ASCE's Infrastructure Report Card (2009) has 11 Ds in 15 infrastructure categories. The total bill for improving our national grade point average is roughly $2.2 trillion - - over $7,000 per person.
What if we could increase our national grade point average with a payback in a remarkable six or so years? What if we had an additional $300 billion per year to improve our bridges and expand our water resources? What about doing this with no new taxes or higher user fees? Sounds almost too good to be true.
The bridge in the picture is clearly in need of repair. The root cause of the problem however, is not politics, or inaction, or deficits, or poor construction. Most parts of our infrastructure woes start with us - - waiting in the drive thru at Taco Bell. According to economist Kenneth Trope, by 2018 the U.S. will spend an astonishing $344 billion per year treating obesity - - more than one health dollar out of every five. If our bridges are a D - - we are collectively an F on the health scale. Like our bridges and dams, we are not getting better with time. Y. Wang and his colleagues at the Johns Hopkins Medical School point out that based on current data, the unfeasible but likely outcome is that all American adults will be overweight or obese in 2048. Who pays? The same people that already have a bill for the $7,000.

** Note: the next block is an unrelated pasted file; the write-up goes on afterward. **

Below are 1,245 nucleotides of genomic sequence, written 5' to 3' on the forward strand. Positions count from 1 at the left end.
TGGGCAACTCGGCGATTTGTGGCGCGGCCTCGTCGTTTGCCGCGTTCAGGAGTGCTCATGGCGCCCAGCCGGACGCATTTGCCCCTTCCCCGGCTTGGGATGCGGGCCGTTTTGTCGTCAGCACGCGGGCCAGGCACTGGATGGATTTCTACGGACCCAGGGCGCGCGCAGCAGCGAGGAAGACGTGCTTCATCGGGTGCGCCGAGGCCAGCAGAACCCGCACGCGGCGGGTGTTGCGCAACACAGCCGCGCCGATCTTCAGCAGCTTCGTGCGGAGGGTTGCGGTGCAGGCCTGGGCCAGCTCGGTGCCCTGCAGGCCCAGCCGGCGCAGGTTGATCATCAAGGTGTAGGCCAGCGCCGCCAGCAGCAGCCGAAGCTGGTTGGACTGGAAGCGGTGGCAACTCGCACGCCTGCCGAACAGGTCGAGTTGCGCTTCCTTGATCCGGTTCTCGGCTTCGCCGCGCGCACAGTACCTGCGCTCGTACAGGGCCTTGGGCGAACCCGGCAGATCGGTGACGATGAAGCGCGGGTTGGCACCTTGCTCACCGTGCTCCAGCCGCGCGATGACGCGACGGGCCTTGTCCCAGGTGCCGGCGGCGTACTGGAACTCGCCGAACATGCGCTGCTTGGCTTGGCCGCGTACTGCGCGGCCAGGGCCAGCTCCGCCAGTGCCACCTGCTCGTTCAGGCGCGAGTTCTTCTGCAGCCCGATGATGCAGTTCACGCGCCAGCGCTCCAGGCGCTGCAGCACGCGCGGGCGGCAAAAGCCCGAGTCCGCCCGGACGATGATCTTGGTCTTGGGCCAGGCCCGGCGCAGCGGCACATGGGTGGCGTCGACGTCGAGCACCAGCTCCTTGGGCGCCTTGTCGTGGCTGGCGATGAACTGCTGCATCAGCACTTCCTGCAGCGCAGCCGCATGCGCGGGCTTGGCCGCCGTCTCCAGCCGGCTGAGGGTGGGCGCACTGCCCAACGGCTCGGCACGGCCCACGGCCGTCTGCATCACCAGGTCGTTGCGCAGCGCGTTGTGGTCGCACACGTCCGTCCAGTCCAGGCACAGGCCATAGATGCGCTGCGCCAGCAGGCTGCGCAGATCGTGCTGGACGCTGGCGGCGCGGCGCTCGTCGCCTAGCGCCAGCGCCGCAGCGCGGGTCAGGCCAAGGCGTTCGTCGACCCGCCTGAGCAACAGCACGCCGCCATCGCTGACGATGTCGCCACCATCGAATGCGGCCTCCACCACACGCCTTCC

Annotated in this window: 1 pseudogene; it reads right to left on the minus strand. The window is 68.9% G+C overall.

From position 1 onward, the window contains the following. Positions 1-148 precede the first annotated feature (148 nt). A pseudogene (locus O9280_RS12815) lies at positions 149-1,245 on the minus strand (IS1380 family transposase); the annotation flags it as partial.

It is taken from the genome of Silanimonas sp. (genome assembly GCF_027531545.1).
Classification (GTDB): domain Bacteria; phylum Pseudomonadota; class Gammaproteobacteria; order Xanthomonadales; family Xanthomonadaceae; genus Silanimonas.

The next bridge that goes down in a river, think to yourself - - was it a funding problem or too many trips to Taco Bell? In a world of shrinking and competing fiscal resources - - civilizations will be graded by their collective choices and decisions. Health care and infrastructure improvements are not two separate systems. Everything in a world of budget constraints is linked and tightly coupled - - if you consume excess fiscal resources in X, you will come up short in Y. Everyone is entitled to his or her own opinions, but not to his or her own facts. You can read the facts or go to the local mall and actually see the facts. Too many trips to the Taco Bell produces an unsupportable national burden on our economic well being - - this includes our national infrastructure.